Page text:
A dangerous precedent has been set with an American road safety report suggesting insurance companies price some motorists and vehicles off the road.
The Road to Zero report from the USA’s National Safety Council doesn’t mention motorcycles in reference to insurance.
However, it does suggest pricing risk-taking motorists off the road or into safer vehicles. The inference is that motorcycles could be priced off the road by exorbitant insurance premiums.
In some way, they already are.
Many young riders quote high insurance coats as being one of the biggest hurdles to motorcycle ownership.
Budget Australian motorcycle insurer InsureMyRide closed down last year and many riders have since found it difficult to find comparable rates.
Some insurance companies don’t want motorcycle business at all and provide exorbitant insurance quotes that either deter riders or hook them into paying too much.
However, it is a dangerous precedent when the major road safety plan for the USA suggests an insurance policy that could price motorcycles and motorcyclists off the road.
Australia will this year produces its National Road Safety Action Plan and we would hope something similar is not included.
Those paranoid riders who believe the authorities will eventually legislate motorcycles out of existence will find no joy in this latest development!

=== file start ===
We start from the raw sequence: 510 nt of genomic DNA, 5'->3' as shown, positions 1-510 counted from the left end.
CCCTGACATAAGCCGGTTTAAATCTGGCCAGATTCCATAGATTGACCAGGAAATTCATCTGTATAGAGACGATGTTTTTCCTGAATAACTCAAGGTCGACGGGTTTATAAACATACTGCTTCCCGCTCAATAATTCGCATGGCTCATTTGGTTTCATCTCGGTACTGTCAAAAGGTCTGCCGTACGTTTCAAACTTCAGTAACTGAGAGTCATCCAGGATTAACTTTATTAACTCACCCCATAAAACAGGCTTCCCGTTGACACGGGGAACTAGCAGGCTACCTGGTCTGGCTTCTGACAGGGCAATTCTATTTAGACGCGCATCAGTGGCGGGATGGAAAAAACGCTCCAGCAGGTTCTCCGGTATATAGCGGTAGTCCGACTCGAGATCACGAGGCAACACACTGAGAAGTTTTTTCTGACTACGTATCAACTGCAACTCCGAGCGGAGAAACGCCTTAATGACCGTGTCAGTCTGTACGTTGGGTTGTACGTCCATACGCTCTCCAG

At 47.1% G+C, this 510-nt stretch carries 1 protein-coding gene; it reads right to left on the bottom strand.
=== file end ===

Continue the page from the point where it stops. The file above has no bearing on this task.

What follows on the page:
The American Motorcyclist Association has strongly objected to the lack of motorcycling safety strategies in the report and the lack of consultation with their organisation.
“While we are concerned about unsafe drivers on our roads, we are alarmed at this proposal, which would give insurance companies license to dictate which vehicles can and can’t use public roads,” AMA spokesman Wayne Allard says.
“There have been previous attempts by insurance companies to ban classes of motorcycles. By endorsing this proposal, the Road to Zero Coalition is accepting the logic that some motorcycles, despite meeting federal and state requirements for use on public roads, don’t belong on those roads.”
The Road to Zero report also places a lot of trust in new autonomous vehicle technology to make roads safer.
However, the AMA says preliminary studies of these systems show a failure to adequately detect motorcyclists.
“It is vital that motorcycles be part of the testing and development of these technologies, if they are to truly have the safety benefits for motorcyclists that the AMA and the Road to Zero Coalition hope they can have,” Allard says.
The report also suggests the application of automotive technology to motorcycles, such as automatic emergency braking, without any discussion of the potential for unintended consequences for motorcyclist training or the safety of motorcyclists.
German automotive tech company Bosch is already working on transferring car technology to motorcycles and even a gas-powered thruster to prevent low-slide motorcycle slides.